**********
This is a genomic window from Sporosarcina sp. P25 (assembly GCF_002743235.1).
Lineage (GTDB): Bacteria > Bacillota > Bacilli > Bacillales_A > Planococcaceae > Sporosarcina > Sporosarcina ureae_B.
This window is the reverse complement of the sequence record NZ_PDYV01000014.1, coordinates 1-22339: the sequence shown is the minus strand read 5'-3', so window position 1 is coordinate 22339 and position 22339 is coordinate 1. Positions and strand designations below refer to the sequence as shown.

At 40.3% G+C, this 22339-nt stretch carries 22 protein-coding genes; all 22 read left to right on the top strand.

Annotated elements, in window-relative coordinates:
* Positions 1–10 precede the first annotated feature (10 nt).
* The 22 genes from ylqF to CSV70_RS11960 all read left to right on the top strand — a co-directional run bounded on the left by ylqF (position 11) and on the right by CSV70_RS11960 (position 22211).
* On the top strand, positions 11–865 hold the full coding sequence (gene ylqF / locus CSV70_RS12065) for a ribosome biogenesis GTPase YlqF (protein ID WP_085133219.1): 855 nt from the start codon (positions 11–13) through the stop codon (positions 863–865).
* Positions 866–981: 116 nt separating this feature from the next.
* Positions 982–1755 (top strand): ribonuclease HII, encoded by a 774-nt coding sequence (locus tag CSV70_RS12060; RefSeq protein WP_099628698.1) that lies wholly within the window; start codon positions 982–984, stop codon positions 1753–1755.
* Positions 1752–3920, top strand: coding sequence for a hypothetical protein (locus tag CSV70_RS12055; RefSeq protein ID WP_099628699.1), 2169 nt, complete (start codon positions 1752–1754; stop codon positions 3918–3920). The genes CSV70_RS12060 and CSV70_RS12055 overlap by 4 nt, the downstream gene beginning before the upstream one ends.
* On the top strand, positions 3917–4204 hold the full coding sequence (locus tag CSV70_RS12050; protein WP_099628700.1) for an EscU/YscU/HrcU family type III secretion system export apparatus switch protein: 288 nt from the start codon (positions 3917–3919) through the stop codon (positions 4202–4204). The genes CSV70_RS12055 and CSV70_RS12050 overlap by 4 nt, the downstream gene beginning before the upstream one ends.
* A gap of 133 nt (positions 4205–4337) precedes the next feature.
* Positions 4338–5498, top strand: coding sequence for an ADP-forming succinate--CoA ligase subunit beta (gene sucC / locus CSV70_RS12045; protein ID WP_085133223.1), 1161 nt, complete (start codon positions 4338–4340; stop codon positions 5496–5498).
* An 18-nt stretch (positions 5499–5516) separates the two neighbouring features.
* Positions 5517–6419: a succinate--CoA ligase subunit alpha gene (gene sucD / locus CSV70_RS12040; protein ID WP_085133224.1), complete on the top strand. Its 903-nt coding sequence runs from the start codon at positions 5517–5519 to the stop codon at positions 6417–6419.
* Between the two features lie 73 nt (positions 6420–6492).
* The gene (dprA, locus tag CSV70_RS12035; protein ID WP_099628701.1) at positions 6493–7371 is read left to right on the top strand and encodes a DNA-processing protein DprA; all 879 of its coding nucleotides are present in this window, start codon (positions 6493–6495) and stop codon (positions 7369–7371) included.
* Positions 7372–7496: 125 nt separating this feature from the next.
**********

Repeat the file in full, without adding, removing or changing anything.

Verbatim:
This is a genomic window from Sporosarcina sp. P25 (assembly GCF_002743235.1).
Lineage (GTDB): Bacteria > Bacillota > Bacilli > Bacillales_A > Planococcaceae > Sporosarcina > Sporosarcina ureae_B.
This window is the reverse complement of the sequence record NZ_PDYV01000014.1, coordinates 1-22339: the sequence shown is the minus strand read 5'-3', so window position 1 is coordinate 22339 and position 22339 is coordinate 1. Positions and strand designations below refer to the sequence as shown.

At 40.3% G+C, this 22339-nt stretch carries 22 protein-coding genes; all 22 read left to right on the top strand.

Annotated elements, in window-relative coordinates:
* Positions 1–10 precede the first annotated feature (10 nt).
* The 22 genes from ylqF to CSV70_RS11960 all read left to right on the top strand — a co-directional run bounded on the left by ylqF (position 11) and on the right by CSV70_RS11960 (position 22211).
* On the top strand, positions 11–865 hold the full coding sequence (gene ylqF / locus CSV70_RS12065) for a ribosome biogenesis GTPase YlqF (protein ID WP_085133219.1): 855 nt from the start codon (positions 11–13) through the stop codon (positions 863–865).
* Positions 866–981: 116 nt separating this feature from the next.
* Positions 982–1755 (top strand): ribonuclease HII, encoded by a 774-nt coding sequence (locus tag CSV70_RS12060; RefSeq protein WP_099628698.1) that lies wholly within the window; start codon positions 982–984, stop codon positions 1753–1755.
* Positions 1752–3920, top strand: coding sequence for a hypothetical protein (locus tag CSV70_RS12055; RefSeq protein ID WP_099628699.1), 2169 nt, complete (start codon positions 1752–1754; stop codon positions 3918–3920). The genes CSV70_RS12060 and CSV70_RS12055 overlap by 4 nt, the downstream gene beginning before the upstream one ends.
* On the top strand, positions 3917–4204 hold the full coding sequence (locus tag CSV70_RS12050; protein WP_099628700.1) for an EscU/YscU/HrcU family type III secretion system export apparatus switch protein: 288 nt from the start codon (positions 3917–3919) through the stop codon (positions 4202–4204). The genes CSV70_RS12055 and CSV70_RS12050 overlap by 4 nt, the downstream gene beginning before the upstream one ends.
* A gap of 133 nt (positions 4205–4337) precedes the next feature.
* Positions 4338–5498, top strand: coding sequence for an ADP-forming succinate--CoA ligase subunit beta (gene sucC / locus CSV70_RS12045; protein ID WP_085133223.1), 1161 nt, complete (start codon positions 4338–4340; stop codon positions 5496–5498).
* An 18-nt stretch (positions 5499–5516) separates the two neighbouring features.
* Positions 5517–6419: a succinate--CoA ligase subunit alpha gene (gene sucD / locus CSV70_RS12040; protein ID WP_085133224.1), complete on the top strand. Its 903-nt coding sequence runs from the start codon at positions 5517–5519 to the stop codon at positions 6417–6419.
* Between the two features lie 73 nt (positions 6420–6492).
* The gene (dprA, locus tag CSV70_RS12035; protein ID WP_099628701.1) at positions 6493–7371 is read left to right on the top strand and encodes a DNA-processing protein DprA; all 879 of its coding nucleotides are present in this window, start codon (positions 6493–6495) and stop codon (positions 7369–7371) included.
* Positions 7372–7496: 125 nt separating this feature from the next.